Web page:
In other words, top-down inventories performed without an accompanying understanding of bottom-up operations aren’t necessarily giving us an accurate picture of average emissions. Rather than confirming the existence of “super-emitters,” TD studies may suggest average emissions are far higher than they actually are. In the study published today, the researchers were able to largely close the gap between their TD and BU measurements by considering the timing of emissions events and not over-extrapolating the TD findings.
There is nothing, then, that requires the presence of “super-emitters” to explain higher emissions in top-down studies for this particular basin.
Getting an Accurate Picture
Today’s study benefited from concurrent onsite measurements, which were done in cooperation with several oil and gas companies operating in the basin. This is what allowed them to reconcile top-down and bottom-up measurements, and thus provide us with a clearer picture of methane emissions from oil and gas sites.
The key takeaway is that industry cooperation is critical to having scientifically valid results. As the researchers showed, top-down measurements may be capturing events that are temporary, particularly daily maintenance activities such as manual liquids unloadings. Not being able to compare those data against data obtained onsite was previously a major limitation of the results obtained during TD studies. Prior TD researches have posed various theories for their higher emission findings; the authors of the paper released today designed a comprehensive, rigorous study to reconcile differences between TD and BU measurements, based on actual events and evidence.
It’s important to stress that today’s study doesn’t necessarily “debunk” prior research, although it does provide a reasonable explanation as to why top-down measurements show methane emissions to be higher than other findings. As a result, TD measurements should be assessed with care and caution, as they could very well be conveying an operational picture that does not exist.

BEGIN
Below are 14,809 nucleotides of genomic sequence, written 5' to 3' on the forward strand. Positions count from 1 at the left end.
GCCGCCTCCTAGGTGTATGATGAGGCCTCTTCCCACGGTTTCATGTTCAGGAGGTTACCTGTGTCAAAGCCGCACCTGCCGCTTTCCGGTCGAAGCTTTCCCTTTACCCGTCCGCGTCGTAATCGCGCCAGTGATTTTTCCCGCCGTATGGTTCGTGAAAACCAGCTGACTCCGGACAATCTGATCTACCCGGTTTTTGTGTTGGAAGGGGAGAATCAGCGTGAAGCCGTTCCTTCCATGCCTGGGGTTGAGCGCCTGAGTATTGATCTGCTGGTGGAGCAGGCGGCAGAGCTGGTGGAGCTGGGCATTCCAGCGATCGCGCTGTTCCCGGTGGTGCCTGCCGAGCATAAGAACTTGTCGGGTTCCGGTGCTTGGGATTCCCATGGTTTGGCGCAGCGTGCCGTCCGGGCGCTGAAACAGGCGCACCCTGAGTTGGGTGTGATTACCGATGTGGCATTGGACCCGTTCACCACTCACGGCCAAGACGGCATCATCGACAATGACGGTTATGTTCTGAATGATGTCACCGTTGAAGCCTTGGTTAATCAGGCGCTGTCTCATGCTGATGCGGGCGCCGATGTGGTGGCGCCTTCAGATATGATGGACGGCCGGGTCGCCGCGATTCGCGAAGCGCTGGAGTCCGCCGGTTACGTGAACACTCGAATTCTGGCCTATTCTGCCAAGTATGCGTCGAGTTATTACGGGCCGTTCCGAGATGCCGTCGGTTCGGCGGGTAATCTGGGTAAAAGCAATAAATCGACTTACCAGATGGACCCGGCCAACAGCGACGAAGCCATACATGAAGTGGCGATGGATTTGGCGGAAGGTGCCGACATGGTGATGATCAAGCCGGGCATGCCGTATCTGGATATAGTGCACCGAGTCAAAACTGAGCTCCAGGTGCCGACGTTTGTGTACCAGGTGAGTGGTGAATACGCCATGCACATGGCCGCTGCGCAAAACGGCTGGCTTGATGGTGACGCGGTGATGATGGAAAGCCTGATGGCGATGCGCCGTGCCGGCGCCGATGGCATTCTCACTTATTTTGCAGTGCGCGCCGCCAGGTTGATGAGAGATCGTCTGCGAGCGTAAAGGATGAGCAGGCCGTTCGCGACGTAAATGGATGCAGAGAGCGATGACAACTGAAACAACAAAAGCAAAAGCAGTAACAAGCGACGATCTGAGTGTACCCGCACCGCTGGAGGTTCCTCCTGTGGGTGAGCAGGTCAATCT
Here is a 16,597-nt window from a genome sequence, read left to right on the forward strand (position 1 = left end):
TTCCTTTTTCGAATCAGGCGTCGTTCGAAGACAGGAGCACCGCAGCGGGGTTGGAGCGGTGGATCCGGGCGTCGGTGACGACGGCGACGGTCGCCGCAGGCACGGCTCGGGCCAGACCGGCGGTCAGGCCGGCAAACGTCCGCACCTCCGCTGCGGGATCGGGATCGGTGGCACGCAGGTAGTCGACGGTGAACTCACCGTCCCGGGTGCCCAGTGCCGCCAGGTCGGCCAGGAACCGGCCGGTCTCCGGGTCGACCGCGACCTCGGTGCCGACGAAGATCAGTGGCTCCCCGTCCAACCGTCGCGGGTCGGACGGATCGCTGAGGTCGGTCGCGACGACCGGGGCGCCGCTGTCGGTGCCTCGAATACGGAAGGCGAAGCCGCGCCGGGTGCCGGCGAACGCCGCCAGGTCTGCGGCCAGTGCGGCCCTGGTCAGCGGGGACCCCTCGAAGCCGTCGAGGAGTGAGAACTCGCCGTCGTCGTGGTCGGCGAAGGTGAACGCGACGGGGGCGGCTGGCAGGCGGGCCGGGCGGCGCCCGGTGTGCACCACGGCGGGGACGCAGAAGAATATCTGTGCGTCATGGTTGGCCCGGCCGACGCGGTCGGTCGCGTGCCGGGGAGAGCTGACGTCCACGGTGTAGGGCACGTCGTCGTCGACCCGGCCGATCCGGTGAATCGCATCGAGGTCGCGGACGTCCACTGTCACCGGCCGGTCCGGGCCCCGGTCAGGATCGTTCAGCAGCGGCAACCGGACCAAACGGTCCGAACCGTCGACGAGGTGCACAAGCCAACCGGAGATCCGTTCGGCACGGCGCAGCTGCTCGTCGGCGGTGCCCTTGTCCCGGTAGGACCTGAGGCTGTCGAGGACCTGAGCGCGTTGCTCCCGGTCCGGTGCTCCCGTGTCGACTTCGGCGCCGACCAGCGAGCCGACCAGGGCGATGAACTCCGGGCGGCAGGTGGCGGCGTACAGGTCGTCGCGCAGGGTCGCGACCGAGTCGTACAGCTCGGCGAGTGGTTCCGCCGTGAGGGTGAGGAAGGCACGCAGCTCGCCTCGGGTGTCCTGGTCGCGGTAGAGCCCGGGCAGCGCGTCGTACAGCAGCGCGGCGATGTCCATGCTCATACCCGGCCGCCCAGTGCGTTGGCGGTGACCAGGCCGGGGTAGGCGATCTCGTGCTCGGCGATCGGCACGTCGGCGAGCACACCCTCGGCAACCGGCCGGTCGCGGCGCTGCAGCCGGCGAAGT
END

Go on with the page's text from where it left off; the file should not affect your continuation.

Today’s study also provides strong evidence that similar reconciliations between TD and BU measurements need to occur in other basins to get a better handle on methane emissions.
Are methane emissions higher than EPA estimates? A large body of research already corroborates EPA’s data, but there have been a handful of studies – often widely covered by the media – that have succeeded in sowing doubt about methane emissions. The study released today, however, may provide a scientific blueprint for studying methane in additional basins across the country.
In a dynamic operating environment where workers primarily work during the daytime, the timing of measurements matter. As the authors note: “Careful consideration of all factors influencing methane emissions—including temporal variation—is necessary in scientific and policy discussions to develop effective strategies for mitigating greenhouse gas emissions from natural gas infrastructure.”
This study may also be useful in state and federal regulatory proceedings. If nothing else, what the researchers demonstrated is that the underlying assumptions and extrapolations of prior methane studies – especially those being used to guide public policy – need to be carefully scrutinized.